Eleven patients (9 females, 2 males) were selected with low to moderately exuding wounds – 10 of which were leg ulcers. The mean age was 71 years. All patients underwent wound bed preparation using monofilament fibre debridement technology at dressing changes followed by application of a gel forming wound contact layer. The patients were followed up weekly or twice weekly for five dressing changes or until healed. Both quantitative and qualitative parameters were measured at each dressing change.

       

      Results/Discussion

      In all cases, the chronic wounds went on to show positive signs of healing, with many reducing greatly in size or healing.

      The gel forming wound contact layer resulted in 100% reduction in pain scores during treatment, 100% rated very good application and removal (non-adherent) and 100% rated very good or good improvement of the condition of peri-wound skin.

      Results demonstrated very high patient and clinician satisfaction scores with 90% receiving 8 – 10 out of 10.

       

      Conclusion

      The gel forming wound contact layer proved easy to use, safe, effective and highly recommended by patients and clinician.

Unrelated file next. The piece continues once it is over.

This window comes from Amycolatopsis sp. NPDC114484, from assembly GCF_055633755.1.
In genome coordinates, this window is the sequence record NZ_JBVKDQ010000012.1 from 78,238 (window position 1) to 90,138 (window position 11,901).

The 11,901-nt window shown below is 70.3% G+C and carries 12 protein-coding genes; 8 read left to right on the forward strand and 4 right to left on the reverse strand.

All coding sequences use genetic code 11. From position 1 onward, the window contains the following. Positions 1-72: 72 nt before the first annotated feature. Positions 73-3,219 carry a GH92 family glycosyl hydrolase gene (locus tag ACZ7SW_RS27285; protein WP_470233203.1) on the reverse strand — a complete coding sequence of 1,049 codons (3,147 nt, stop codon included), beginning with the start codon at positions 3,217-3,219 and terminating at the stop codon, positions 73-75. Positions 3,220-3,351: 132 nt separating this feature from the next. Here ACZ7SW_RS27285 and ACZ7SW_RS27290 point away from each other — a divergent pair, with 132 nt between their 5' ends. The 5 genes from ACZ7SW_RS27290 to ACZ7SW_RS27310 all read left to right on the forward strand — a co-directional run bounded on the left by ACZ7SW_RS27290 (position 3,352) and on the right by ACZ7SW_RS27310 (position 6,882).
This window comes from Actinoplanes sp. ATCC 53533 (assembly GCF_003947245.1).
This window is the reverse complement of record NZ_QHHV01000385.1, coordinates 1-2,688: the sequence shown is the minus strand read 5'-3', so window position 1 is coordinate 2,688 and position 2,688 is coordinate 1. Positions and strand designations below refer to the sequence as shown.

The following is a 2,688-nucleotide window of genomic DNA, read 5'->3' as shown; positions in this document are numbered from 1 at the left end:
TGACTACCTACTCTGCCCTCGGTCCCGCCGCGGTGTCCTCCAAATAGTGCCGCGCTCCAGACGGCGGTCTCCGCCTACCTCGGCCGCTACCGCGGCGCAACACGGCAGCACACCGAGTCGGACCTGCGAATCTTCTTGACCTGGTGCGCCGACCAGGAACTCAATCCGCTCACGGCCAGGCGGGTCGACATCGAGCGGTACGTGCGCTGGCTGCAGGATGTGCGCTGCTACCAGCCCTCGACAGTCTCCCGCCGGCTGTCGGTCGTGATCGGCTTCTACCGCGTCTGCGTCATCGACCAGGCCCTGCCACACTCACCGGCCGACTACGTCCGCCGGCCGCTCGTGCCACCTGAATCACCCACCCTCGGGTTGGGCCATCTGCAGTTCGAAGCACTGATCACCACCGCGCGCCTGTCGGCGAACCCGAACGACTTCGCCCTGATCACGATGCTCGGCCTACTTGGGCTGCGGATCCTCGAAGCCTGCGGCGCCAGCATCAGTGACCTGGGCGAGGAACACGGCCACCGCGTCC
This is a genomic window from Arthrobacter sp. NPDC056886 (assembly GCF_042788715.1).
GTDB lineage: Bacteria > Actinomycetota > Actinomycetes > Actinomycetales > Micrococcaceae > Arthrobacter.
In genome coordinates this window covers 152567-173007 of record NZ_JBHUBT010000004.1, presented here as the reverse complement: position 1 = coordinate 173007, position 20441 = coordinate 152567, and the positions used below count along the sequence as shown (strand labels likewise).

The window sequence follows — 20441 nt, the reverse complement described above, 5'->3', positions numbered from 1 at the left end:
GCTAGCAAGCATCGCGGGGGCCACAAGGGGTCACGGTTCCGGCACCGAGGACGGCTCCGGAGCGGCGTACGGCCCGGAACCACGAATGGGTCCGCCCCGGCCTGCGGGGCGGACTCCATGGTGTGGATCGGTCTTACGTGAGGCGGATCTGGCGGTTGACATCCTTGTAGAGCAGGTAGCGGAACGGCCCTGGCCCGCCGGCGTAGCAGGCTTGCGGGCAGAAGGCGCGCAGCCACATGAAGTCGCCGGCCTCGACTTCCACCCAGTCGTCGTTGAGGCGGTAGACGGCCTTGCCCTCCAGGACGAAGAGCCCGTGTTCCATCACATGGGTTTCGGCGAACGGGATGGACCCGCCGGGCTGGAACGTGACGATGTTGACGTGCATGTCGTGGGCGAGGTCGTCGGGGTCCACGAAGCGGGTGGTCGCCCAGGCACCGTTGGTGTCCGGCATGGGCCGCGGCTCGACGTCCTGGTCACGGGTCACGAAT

4. Poster

      A super absorbent dressing* for management of patients with moderate-to-highly exuding wounds - a clinical study

      Poster presented at EWMA 2018 09.05.2018 Krakow, Poland

      Aim:

      A polyacrylate containing super absorbent dressing* can be used for patients with moderate-to-high exuding wounds. The study evaluated the performance of the superabsorbent dressing* in daily clinical practice.

       

      Method:

      German physicians from different specialisms participated: 23 general medicine, 13 surgery, 14 internal medicine and 3 other departments. Both the dressing and questionnaire were supplied by the sponsor. After dressing use the physicians scored on handling properties, absorbent capacity, user satisfaction and patient comfort. The super absorbent dressing* was used for at least 3 dressing changes in 171 patients (86 (50.3%) men, 78 (45.6%) women, 7 (4.1%) not scored).

       

      Results / Discussion: